Monday, November 12, 2012

Norwegian Cultural Heritage

Runes on the Alstad Stone, from Oppland, Norway, dated around 1000-1025

One of the reasons Bea wanted me to have a few days in Oslo is so I'd have a chance to see the museums, particularly the National Gallery and the Museum of Cultural History. This last is in two parts: the Historical Museum in downtown Oslo, near the National Gallery, and the Viking Ship Museum out on the Bygdøy peninsula. There's also another site called the Norwegian Folk Museum that's on the peninsula, a large complex that includes the Royal Farm, traditional buildings and demonstrations of folk art and craft and dance, a church dating back to 1200, and other family-oriented displays. I didn't get to that one due to lack of time and generally crummy weather that afternoon, plus I was hungry and my feet hurt, and it was raining ... You can also go see the Kon-Tiki or the Fram (Amundsen's 100-year-old Arctic exploratory ship), and the #30 bus takes you to all the sites. There's a ferry that goes across from the Oslo waterfront, but only in the summer months.

I found the Museum of Cultural History very interesting, both for their permanent exhibits of Norwegian civilization and culture from the Stone Age through the Middle Ages, and their current year-long exhibit (through May 2013) titled "Horsepower," tracing the history of humanity's relationship with horses but focused (naturally) on the role of horses in Bronze Age and Viking culture in Norway.

This brooch reminded me of ones that Mom and John and I saw at the Corinium Museum in Cirencester, Gloucestershire, back in September 2007, and might date to the same era (the 9th century, that is, not 2007). There were stone and bronze-edged pots from ancient hearths, rows of flint spearheads in one case and later lines of narrower iron ones in another, carved altar and grave offerings, beaded necklaces and dainty pins, and massive axe heads for work and war.

Left: carving depicting Sigurd slaying Fafnir, from a 12th-century church
Right: ship's weathervane, 12th century, from Tingelstad church

Settlements, ships, and Christianity from the 10th century on were represented by bits of carvings from churches around Norway to an entire painted ceiling from the 13-century Ål Stave church. The Vikings raided the British Isles and came home with religion, the monasteries of northern England having provided them with God as well as gold. Catholic for 600 years and Protestant after the Reformation, Norway's now a country with very low church attendance (5% or less make regular visits) and, as of May 2012, there is no "Church of Norway" any more, ending a thousand years of church and state.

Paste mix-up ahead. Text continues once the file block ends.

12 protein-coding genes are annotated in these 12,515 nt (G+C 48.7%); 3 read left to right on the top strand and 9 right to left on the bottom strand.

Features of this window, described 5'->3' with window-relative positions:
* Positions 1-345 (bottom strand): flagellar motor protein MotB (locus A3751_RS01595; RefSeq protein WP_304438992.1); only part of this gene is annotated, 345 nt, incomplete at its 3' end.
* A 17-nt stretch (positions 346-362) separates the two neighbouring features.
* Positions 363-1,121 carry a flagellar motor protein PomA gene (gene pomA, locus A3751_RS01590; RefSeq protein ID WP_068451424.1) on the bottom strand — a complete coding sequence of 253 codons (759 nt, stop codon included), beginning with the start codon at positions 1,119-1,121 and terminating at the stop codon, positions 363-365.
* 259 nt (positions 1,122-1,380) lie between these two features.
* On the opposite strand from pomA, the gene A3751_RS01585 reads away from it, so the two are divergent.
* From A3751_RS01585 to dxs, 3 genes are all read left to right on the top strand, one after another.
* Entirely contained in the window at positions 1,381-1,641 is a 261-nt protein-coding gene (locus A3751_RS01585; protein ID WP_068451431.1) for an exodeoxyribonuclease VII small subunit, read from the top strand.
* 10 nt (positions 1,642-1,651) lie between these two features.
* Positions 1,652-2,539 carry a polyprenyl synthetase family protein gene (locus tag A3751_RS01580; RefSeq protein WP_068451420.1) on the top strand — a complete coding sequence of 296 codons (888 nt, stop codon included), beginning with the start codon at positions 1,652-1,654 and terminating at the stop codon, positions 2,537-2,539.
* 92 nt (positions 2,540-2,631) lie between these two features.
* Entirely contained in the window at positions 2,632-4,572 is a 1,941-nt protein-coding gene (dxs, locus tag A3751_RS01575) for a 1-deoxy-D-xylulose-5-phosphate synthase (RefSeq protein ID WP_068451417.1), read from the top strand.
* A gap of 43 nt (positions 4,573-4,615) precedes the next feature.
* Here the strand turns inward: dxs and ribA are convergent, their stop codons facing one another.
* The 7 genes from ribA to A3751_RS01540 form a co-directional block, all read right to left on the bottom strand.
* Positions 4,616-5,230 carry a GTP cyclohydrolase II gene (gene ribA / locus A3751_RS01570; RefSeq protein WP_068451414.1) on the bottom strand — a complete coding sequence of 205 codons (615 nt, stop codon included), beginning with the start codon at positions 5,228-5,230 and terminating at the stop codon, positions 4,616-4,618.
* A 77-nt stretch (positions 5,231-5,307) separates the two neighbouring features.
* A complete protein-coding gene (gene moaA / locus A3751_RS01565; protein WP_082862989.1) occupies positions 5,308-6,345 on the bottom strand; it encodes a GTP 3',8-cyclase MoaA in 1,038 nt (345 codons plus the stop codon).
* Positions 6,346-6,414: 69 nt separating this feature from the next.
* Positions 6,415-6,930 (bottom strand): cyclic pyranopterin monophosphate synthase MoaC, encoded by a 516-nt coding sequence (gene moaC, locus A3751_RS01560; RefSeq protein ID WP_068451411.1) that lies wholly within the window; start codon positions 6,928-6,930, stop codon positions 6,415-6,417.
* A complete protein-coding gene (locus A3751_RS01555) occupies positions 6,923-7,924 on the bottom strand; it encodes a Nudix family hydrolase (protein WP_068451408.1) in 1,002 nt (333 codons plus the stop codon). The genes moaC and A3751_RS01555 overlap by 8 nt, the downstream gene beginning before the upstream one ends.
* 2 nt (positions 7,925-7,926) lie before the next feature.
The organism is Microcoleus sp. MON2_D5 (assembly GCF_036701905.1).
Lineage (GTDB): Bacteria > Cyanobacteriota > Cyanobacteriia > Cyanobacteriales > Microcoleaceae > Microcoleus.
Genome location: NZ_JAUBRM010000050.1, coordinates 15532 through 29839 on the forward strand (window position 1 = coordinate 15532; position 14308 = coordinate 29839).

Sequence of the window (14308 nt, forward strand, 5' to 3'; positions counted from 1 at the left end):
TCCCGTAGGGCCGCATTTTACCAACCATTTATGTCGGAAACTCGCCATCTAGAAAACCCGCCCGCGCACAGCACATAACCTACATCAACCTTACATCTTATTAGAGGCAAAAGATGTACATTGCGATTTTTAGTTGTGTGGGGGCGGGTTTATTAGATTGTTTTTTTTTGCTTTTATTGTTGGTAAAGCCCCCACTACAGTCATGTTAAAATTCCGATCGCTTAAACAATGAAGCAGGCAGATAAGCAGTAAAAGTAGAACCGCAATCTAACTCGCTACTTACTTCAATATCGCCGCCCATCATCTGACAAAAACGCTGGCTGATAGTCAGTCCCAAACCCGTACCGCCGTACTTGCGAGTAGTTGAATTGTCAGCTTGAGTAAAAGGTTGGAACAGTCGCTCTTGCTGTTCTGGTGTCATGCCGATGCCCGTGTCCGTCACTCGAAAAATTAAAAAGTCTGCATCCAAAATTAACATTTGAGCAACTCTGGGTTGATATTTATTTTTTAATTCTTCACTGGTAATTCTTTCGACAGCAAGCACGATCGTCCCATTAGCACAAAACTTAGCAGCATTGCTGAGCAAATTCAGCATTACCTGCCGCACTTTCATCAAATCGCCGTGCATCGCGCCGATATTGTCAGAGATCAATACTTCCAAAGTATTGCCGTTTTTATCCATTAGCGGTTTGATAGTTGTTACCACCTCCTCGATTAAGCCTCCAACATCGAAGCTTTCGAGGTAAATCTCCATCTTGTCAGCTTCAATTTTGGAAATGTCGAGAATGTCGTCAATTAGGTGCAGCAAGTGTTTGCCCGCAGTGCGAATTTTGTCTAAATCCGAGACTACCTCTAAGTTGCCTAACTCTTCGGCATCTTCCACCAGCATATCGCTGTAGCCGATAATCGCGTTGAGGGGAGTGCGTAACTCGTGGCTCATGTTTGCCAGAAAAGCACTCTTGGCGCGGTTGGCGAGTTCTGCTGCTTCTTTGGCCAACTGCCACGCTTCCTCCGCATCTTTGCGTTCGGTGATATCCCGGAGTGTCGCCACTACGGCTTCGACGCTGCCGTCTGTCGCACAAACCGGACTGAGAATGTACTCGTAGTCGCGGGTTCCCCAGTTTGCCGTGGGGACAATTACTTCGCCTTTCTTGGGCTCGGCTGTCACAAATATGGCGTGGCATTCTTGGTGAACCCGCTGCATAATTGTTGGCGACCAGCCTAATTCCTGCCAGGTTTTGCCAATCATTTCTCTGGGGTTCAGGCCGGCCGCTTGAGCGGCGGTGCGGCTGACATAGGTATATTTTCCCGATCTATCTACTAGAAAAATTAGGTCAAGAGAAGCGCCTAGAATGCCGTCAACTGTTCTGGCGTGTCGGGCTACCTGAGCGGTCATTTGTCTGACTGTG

"Who hung from a tree, pierced by a spear, suffering from thirst, in order to enlighten the world?" - "Who?" - "Odin!" - "OMG!" - "Or maybe his son Baldr, who also has a similar mythos attached to him which predates Christianity!"

The "Horsepower" exhibit is on the third floor, and several dozen of the items from the permanent exhibit below have been moved up to this exhibit, including Viking saddle pieces, bits and stirrups, and a collection of lead figurines from the Middle Ages. And, as the exhibit gleefully shouted, "horse poo!" When an ice field melted in the summer of 2011 near Lom, Norway, archaeologists found a campsite (undated, but "perhaps [from] Viking or Medieval times") containing horseshoes, horse bones, and horse ... poo. I sent Leah some pictures from the exhibit, but really wish she'd been there to see it with me.

Grey and cold and drizzly was the afternoon I walked out into, but I had my hotel-provided bright-red umbrella, and I hopped on the bus for the peninsula. The Viking Ship Museum isn't very big - about the size of your standard American (non-mega-evangelical) church, and is laid out in a cross shape, with hulls of 9th-century wooden vessels running down three of the four arms. These ships were discovered and excavated in the last part of the 19th century from burial mounds near the towns of Oseberg, Gokstad, and Tune. There are other bits and pieces of artifacts found in the ships at this site (though some had been sent over from here as well to the Horsepower exhibit), but not much remained that wasn't too big to carry away easily, since all of the graves had been looted over the centuries.

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